The present paper presents two time-dependent neutrino emission searches on the same 10-year data sample and catalog: a point-source search that looks for the most significant time-dependent source of the catalog by combining angular, energy and time information of the events, and a population test based on binomial statistics that looks for a cumulative time-dependent neutrino excess from a subset of sources.
The binomial test identifies a cumulative time-dependent neutrino excess in the Northern Hemisphere at the level of 3.0σ, which is associated with four sources: M87, TXS 0506+056, GB6 J1542+6129 and NGC 1068. M87 appears as the most significant source, with 3 signal-like neutrino events in a time window of 2.0 minutes and with a soft spectrum (γ = 3.95). The post-trial significance of M87 is 1.7σ. This analysis also identifies the two well-known flares at the location of TXS 0506+056, however, the significance of the result is lower than the one reported in Aartsen et al., Science, 361 (2018) 147, mostly due to a new data selection which introduces a new energy reconstruction different from the past one.
In another paper, the IceCube collaboration presents the results of a Search for Relativistic Magnetic Monopoles with Eight Years of IceCube Data (2109.13719.pdf). The paper was submitted to Phys. Rev. Lett. It is based on 2886 days of IceCube data and was optimized for monopole speeds between 0.75 c and 0.995 c, without any explicit restriction on the monopole mass. It constrains the flux of relativistic cosmic magnetic monopoles to a level below 2.0×10-19 cm-2 s-1 sr-1 over most of the targeted speed range. This constitutes the tightest upper limit to date for magnetic monopoles above the Cherenkov threshold and up to 0.995 c and fills the gap between existing limits on the cosmic flux of non-relativistic and (not shown in the figure) ultra- relativistic magnetic monopoles – see the figure below.
The KM3NeT collaboration has submitted a paper Implementation and first results of the KM3NeT real-time core-collapse supernova neutrino search to Eur. Phys. Journal (see 2109.05890.pdf). In 2102.05977.pdf (see also GNN Monthly of February this year) the collaboration has demonstrated how KM3NeT can identify a burst of MeV neutrinos from a Supernova. The method is to look for a sufficient number of DOMs with the multiplicity of
fired small PMTs (31 per DOM) being above a certain threshold number (defined by the background counting rate from 40K decays) and, in addition, to apply cuts against the light from high-energy muons which can easily fire more than 5 small PMTs in a DOM. The expected number of events (which means in this case: the number of DOMs) in a KM3NeT building block strongly decreases with increasing threshold multiplicity for the small PMTs in a DOM. Due to the difference in the muon filter performance, the background rate at higher multiplicity is lower in an ORCA block than in an ARCA block.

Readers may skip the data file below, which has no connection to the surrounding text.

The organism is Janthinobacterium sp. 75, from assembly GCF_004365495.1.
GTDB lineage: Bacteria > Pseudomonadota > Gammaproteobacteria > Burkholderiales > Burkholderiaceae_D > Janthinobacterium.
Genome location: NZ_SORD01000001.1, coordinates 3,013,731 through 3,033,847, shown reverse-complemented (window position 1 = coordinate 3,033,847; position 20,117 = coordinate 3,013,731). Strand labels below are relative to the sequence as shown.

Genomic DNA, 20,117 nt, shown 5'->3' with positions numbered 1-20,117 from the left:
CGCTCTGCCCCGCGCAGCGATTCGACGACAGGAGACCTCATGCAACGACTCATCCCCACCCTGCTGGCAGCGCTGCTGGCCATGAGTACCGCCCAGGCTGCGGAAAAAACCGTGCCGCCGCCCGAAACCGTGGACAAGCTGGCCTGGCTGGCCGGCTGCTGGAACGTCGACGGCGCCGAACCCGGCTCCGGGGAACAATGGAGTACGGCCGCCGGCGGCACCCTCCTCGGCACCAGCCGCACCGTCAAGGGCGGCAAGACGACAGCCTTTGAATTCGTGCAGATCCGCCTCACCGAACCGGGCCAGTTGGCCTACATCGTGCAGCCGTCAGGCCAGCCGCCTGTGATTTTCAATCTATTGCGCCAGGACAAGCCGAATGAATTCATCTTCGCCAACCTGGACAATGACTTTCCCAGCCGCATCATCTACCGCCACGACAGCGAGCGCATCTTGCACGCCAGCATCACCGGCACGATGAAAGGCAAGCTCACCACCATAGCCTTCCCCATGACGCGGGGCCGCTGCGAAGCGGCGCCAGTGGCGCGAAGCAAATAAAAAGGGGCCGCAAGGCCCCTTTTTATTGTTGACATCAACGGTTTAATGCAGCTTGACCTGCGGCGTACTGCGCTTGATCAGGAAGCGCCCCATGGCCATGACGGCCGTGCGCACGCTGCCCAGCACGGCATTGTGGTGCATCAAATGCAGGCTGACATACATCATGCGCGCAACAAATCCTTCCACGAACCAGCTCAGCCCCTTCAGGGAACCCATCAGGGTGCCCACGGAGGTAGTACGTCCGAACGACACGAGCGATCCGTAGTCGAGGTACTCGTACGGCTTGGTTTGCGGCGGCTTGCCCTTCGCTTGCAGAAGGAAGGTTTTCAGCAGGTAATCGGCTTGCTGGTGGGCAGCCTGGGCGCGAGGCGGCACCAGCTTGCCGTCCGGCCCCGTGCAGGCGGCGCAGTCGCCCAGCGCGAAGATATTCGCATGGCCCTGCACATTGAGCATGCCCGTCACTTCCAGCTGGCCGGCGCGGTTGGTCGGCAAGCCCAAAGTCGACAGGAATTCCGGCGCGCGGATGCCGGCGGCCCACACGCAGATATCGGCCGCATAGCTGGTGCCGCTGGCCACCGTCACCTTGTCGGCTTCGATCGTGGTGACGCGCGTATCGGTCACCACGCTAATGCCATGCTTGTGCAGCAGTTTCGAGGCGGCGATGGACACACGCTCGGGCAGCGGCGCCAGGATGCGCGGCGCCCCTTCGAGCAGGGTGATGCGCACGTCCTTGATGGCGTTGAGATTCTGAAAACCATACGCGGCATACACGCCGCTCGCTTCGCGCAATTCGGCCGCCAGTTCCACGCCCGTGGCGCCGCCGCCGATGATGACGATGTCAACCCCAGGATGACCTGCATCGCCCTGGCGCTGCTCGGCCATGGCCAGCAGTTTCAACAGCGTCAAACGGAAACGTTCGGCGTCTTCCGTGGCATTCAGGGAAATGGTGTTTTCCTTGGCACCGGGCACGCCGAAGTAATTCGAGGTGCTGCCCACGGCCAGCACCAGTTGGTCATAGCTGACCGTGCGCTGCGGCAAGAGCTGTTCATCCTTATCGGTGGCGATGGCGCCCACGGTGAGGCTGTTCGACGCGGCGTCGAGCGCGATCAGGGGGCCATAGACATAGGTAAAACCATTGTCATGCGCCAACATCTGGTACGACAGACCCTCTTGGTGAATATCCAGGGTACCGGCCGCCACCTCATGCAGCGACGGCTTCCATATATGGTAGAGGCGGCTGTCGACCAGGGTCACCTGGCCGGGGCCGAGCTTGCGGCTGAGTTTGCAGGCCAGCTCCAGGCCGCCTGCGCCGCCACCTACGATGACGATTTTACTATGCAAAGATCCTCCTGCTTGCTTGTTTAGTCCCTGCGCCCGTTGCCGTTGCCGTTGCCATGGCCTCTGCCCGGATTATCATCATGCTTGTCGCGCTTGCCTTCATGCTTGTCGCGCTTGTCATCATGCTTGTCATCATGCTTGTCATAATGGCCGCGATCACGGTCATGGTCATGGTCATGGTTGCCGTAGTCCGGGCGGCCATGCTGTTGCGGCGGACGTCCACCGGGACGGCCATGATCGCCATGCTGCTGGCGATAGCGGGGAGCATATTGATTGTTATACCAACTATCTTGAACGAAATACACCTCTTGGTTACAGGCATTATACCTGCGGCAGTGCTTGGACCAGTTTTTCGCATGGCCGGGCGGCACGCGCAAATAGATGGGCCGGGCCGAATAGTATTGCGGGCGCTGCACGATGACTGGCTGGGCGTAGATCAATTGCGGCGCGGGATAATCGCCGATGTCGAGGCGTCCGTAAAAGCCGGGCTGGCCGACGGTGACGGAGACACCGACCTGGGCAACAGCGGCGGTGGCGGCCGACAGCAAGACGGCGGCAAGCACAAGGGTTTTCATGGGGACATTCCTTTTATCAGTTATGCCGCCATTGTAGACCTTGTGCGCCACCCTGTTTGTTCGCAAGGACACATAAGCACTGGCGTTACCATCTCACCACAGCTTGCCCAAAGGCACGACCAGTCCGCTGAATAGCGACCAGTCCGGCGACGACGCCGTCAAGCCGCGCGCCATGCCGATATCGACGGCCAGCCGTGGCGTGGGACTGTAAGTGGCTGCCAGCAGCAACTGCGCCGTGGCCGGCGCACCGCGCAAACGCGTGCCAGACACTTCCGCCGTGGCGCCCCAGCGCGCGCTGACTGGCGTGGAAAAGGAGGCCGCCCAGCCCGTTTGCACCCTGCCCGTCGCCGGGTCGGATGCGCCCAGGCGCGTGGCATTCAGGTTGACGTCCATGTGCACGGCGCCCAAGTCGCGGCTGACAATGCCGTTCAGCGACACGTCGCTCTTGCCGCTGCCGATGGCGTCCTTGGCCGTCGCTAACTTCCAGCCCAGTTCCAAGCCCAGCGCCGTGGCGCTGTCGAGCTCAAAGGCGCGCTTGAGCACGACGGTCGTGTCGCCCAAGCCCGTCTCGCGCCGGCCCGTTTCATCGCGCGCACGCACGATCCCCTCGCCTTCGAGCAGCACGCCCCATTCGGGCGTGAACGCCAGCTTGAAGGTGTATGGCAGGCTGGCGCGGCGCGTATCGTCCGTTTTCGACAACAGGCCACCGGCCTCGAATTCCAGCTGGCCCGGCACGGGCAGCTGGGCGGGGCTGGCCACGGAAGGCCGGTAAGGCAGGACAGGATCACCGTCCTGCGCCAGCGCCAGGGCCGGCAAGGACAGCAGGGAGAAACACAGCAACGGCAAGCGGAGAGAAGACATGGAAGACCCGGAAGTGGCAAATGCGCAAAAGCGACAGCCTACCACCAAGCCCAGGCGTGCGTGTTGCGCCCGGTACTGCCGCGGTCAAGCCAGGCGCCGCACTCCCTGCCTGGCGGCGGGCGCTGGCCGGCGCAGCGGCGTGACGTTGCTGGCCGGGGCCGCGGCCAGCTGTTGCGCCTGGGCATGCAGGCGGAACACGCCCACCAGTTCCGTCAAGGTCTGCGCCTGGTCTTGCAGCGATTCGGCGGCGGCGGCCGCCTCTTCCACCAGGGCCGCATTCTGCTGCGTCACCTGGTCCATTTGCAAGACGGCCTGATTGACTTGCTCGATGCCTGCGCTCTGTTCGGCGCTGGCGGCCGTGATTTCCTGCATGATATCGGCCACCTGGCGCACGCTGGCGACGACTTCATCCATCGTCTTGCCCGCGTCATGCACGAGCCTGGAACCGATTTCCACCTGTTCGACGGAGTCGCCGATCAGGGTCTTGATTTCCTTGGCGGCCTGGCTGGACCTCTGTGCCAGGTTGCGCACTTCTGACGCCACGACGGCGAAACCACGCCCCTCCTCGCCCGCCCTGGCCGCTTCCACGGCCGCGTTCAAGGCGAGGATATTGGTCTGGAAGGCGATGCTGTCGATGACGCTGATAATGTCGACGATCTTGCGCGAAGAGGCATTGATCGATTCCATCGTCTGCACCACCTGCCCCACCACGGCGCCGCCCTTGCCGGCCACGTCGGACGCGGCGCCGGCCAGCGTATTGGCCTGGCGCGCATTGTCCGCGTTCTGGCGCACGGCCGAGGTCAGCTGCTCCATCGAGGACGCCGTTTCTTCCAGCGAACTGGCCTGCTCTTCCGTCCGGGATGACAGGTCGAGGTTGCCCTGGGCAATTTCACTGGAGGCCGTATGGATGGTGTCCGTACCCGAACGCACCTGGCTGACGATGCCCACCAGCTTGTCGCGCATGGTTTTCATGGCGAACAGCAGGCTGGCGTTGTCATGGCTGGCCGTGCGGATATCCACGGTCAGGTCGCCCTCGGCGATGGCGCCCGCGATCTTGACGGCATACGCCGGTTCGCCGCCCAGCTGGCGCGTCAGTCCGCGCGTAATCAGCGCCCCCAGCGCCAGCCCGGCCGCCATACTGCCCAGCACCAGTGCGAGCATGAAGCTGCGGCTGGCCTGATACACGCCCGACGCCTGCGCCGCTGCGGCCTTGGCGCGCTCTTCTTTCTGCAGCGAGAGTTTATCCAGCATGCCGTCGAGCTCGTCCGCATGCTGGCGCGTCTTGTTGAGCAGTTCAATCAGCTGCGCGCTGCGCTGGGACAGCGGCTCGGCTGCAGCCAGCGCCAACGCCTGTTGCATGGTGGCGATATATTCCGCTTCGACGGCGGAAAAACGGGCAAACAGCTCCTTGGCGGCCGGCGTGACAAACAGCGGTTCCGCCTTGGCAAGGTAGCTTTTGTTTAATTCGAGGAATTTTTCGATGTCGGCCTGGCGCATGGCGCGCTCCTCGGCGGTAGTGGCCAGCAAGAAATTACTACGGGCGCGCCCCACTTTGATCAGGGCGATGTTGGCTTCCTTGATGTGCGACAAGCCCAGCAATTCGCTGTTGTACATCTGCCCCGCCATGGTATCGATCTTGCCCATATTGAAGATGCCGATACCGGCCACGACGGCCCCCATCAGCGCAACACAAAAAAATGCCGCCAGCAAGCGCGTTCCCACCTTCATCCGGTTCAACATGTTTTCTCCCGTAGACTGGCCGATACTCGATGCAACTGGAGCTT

The present paper describes the analysis pipeline for the supernova search as it is implemented as a real-time system. It is operational since mid-2019. The real-time trigger is based on the event selection described in 2102.05977.pdf. A buffering of low-level data exploitable in the follow-up of confirmed detections has been introduced, together with methods for a quasi-online astronomy analysis of the detected “neutrino light curve”. The continuous evaluation of the time-dependent detection significance of the combined ARCA and ORCA signals allows generating internal alerts. Corresponding false alarm rate (FAR) thresholds are defined for the triggering of the quasi-online analysis and the sending of alerts to external networks. KM3NeT is taking part in the Supernova Neutrino Early Warning System (SNEWS), being one of the detectors with the lowest latencies (about 20 s). With the detector configuration operated until this month (ARCA6 + ORCA6), the horizon up to which a significant detection can be expected is around 10-15 kpc.
In the current configuration, four classes of supernova alerts have been defined:
internal: alert stream only distributed internally for monitoring purposes, with an hourly False Alarm Rate;
snews-low: alerts with a FAR below one per day; sent to SNEWS for testing purposes and internally
exploited for the routine testing of the quasi-online analysis;
snews: alerts with a FAR below one every eight days; sent to SNEWS for alerting purposes;
high-Z: alerts with a FAR below one per year, aimed at public advertising via the GCN.
The following figure shows the maximal source distance for which the ARCA6 + ORCA6 detector is able to produce an alert for the FAR thresholds corresponding to the mentioned classes.
This analysis has also been used to search for neutrino counterparts of two gravitational-wave candidate events sent by the LIGO-VIRGO Collaboration during the O3 run. No signal has been found and constraints on the presence of core-collapse supernovae have been set. These results have been reported in the first two GCN circulars issued by the KM3NeT Collaboration, representing the first results of the KM3NeT Collaboration in the domain of multi-messenger astronomy.